Health care needs patient first culture

There was a time in Saskatchewan when citizens felt cared for under their prepaid health care system. Everyone who wanted one had a doctor. Getting lab work and referrals to specialists was done with a sense of urgency because you, the patient, were valued.

Skip ahead a few decades and despite incredible advances in health technology, the ‘care’ seems to have grown cold. Our standards of what is acceptable has been lowered and more fall through the ever widening ‘cracks’.

The onset of covid drastically changed accessibility to health care. Everyone adjusted while we ‘flattened the curve’ for three years with often hypocritical directives and mandates. Then we decided to ‘live with’ covid.

But in 2024, accessing health care has not returned to the previous norms.

Take the experience of one of my Sask Rivers constituents. We will call him “Bill”.

Like many rural seniors, Bill sees a Nurse Practitioner regularly. Bill was used to travelling to Shellbrook to get lab work done. About a week later the results would be available and Bill would visit his NP to review and assess his ongoing care.  

Bill, who is partially blind and dependent on others for travel, was unable to keep a lab appointment due to weather and other factors in early January. He called the lab to  reschedule, and was given a date of January 24th. Concerned that this was pushing his NP visit too far ahead, Bill asked if he could just do a ‘walk-in’ when he had transportation available. Prior to covid, the lab offered walk-in appointments.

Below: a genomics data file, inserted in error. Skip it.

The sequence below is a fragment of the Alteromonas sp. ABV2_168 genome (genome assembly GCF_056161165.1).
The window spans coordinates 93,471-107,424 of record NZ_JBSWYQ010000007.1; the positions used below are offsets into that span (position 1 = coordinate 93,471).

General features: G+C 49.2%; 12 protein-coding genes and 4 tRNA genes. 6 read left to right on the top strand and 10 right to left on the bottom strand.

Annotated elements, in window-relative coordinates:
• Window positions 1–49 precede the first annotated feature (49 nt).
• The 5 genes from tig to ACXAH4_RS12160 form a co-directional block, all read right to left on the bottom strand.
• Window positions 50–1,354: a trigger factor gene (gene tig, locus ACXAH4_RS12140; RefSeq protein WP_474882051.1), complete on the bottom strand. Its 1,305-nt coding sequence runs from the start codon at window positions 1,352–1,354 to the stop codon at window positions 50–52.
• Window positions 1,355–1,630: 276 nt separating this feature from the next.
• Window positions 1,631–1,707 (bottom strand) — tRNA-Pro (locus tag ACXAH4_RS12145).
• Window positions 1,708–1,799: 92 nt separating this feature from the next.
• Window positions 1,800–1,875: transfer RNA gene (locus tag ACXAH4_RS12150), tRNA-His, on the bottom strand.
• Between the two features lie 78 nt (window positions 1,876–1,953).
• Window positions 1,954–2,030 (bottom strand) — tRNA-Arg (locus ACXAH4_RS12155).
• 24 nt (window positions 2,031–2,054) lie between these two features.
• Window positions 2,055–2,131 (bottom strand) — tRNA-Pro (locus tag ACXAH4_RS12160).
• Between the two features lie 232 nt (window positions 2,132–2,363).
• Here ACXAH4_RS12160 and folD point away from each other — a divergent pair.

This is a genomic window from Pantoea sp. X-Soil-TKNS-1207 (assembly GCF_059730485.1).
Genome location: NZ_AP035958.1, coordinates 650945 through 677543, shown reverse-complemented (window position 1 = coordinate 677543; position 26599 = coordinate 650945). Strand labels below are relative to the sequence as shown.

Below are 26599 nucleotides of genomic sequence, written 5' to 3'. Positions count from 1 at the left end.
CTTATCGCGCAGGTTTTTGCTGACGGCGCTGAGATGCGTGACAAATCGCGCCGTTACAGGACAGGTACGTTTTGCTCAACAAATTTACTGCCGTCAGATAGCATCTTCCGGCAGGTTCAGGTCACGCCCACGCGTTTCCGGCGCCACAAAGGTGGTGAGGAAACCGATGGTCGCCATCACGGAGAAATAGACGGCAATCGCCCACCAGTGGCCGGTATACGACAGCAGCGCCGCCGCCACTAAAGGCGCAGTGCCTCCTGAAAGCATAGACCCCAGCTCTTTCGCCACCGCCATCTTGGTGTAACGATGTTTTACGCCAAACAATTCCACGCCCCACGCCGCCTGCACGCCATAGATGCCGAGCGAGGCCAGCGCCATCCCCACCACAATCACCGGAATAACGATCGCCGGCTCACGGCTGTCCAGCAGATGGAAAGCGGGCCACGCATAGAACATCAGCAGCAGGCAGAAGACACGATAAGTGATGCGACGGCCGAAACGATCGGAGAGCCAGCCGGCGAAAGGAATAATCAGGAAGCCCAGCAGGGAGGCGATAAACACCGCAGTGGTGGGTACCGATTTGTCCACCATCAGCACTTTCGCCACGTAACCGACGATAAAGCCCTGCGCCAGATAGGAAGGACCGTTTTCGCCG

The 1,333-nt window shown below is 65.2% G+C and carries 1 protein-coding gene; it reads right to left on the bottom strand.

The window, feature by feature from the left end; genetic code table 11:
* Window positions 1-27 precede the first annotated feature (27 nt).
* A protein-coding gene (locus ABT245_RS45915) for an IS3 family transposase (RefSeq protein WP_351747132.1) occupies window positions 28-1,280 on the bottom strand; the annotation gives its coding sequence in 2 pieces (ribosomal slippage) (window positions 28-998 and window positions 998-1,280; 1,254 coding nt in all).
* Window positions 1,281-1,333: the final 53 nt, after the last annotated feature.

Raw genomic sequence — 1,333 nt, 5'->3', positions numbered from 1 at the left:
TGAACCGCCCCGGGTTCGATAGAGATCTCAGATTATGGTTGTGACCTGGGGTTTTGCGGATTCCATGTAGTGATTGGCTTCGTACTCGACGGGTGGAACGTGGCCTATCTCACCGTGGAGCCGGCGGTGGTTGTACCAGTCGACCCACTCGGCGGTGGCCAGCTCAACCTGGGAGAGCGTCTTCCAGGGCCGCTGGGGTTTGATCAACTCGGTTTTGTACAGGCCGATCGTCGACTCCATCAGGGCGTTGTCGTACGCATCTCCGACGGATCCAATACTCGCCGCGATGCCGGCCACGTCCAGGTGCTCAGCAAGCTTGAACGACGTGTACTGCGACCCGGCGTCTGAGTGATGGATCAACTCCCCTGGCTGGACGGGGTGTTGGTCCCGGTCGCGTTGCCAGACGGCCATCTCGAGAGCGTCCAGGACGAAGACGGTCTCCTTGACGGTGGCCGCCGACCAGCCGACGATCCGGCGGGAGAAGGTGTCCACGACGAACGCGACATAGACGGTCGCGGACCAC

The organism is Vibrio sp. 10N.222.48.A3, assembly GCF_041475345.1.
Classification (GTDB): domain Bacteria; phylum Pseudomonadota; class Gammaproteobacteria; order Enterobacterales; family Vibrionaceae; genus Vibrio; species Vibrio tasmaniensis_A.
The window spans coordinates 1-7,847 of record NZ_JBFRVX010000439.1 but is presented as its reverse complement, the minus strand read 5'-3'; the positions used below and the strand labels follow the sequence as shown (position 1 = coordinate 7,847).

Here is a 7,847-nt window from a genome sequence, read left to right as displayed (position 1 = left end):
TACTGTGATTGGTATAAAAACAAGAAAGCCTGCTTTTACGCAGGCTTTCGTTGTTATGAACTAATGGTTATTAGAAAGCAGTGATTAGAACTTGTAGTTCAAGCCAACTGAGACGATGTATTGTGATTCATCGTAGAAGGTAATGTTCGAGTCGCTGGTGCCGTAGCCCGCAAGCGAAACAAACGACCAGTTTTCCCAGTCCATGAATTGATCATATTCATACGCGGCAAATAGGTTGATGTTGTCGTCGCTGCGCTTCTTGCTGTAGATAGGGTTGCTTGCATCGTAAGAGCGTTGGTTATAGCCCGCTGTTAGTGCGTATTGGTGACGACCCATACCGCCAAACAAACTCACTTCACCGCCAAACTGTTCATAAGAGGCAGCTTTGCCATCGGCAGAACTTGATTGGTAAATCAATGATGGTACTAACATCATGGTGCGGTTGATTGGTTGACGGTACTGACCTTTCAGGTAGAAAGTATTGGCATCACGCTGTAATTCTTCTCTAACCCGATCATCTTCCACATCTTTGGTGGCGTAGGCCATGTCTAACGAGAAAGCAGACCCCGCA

Bill was told no, he could not come in any sooner, and that if he wanted lab work done sooner, he should call the Big River Health Centre. Pressed as to why he couldn’t come in sooner, even to wait for a ‘no-show’ space, Bill was told that the lab was short-staffed and the staffer hung up on him.

Bill did call the Big River lab which told him yes, he could ‘walk-in’ that day, but there was no guarantee he would be seen even after driving 35 miles one-way.

Not wanting to complicate his medical routine, Bill ended up calling back Shellbrook a few days later, at which point the next available time was February 6th. Ultimately, Bill’s medical schedule fell behind almost a month leaving him at risk. He has now been instructed to make his appointments three weeks in advance.

When Bill called a number of public officials to get answers as to why it is so hard to access timely health care, one of them told him it was because some agencies kept their covid routine and policies. Basically, a covid-hangover.

In another incident, a constituent called me to report that at one time she was able to obtain a test (for her employer), to determine whether she had natural immunity to covid, which she did. This was done at her own expense.

A few months later, she needed to repeat the test. She was shocked to learn that the lab had been directed to stop testing for natural immunity. There was no explanation as to why.

I tell the second story to ask a question about the first. If authorities can direct a lab as to what tests it is allowed to provide to patients, why can’t they instruct the labs and hospitals to operate for the convenience of those patients, rather than convenience of the system. Is that too much to ask?

It is common knowledge that our health-care workers are burned-out and undervalued, which ultimately affects patient care. Rather than promote a ‘patient-first’ culture with recognition for employees that provide exceptional care, the province has allowed apathy to grow within the ranks of the Saskatchewan Health Authority. Post-covid, trust in health care is at an all-time low while patient frustration continues to grow.

We all remember when our provincial leader, Premier Scott Moe said that he was “going to make life uncomfortable” for us. He didn’t lie about that.

As it stands today, the whole health care system remains uncomfortable for everyone.